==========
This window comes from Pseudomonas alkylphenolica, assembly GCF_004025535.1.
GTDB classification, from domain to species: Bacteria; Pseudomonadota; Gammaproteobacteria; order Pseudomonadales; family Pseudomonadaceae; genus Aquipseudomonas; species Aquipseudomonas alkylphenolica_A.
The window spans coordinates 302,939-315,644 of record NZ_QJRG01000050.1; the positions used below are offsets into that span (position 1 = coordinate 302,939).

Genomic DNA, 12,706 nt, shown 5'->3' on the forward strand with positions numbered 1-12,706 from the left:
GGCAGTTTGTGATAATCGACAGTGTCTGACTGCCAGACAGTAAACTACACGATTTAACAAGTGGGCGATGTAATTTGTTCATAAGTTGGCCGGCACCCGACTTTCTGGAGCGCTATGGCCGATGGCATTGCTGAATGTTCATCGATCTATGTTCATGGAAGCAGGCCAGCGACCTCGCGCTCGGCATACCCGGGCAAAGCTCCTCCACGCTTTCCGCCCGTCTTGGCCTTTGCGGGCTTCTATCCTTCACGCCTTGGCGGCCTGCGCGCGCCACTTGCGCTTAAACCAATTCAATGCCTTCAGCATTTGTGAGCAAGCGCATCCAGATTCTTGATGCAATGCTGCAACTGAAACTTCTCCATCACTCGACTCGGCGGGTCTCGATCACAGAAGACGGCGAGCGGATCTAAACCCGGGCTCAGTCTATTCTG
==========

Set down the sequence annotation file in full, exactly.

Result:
This window comes from Pseudomonas alkylphenolica, assembly GCF_004025535.1.
GTDB classification, from domain to species: Bacteria; Pseudomonadota; Gammaproteobacteria; order Pseudomonadales; family Pseudomonadaceae; genus Aquipseudomonas; species Aquipseudomonas alkylphenolica_A.
The window spans coordinates 302,939-315,644 of record NZ_QJRG01000050.1; the positions used below are offsets into that span (position 1 = coordinate 302,939).

Genomic DNA, 12,706 nt, shown 5'->3' on the forward strand with positions numbered 1-12,706 from the left:
GGCAGTTTGTGATAATCGACAGTGTCTGACTGCCAGACAGTAAACTACACGATTTAACAAGTGGGCGATGTAATTTGTTCATAAGTTGGCCGGCACCCGACTTTCTGGAGCGCTATGGCCGATGGCATTGCTGAATGTTCATCGATCTATGTTCATGGAAGCAGGCCAGCGACCTCGCGCTCGGCATACCCGGGCAAAGCTCCTCCACGCTTTCCGCCCGTCTTGGCCTTTGCGGGCTTCTATCCTTCACGCCTTGGCGGCCTGCGCGCGCCACTTGCGCTTAAACCAATTCAATGCCTTCAGCATTTGTGAGCAAGCGCATCCAGATTCTTGATGCAATGCTGCAACTGAAACTTCTCCATCACTCGACTCGGCGGGTCTCGATCACAGAAGACGGCGAGCGGATCTAAACCCGGGCTCAGTCTATTCTG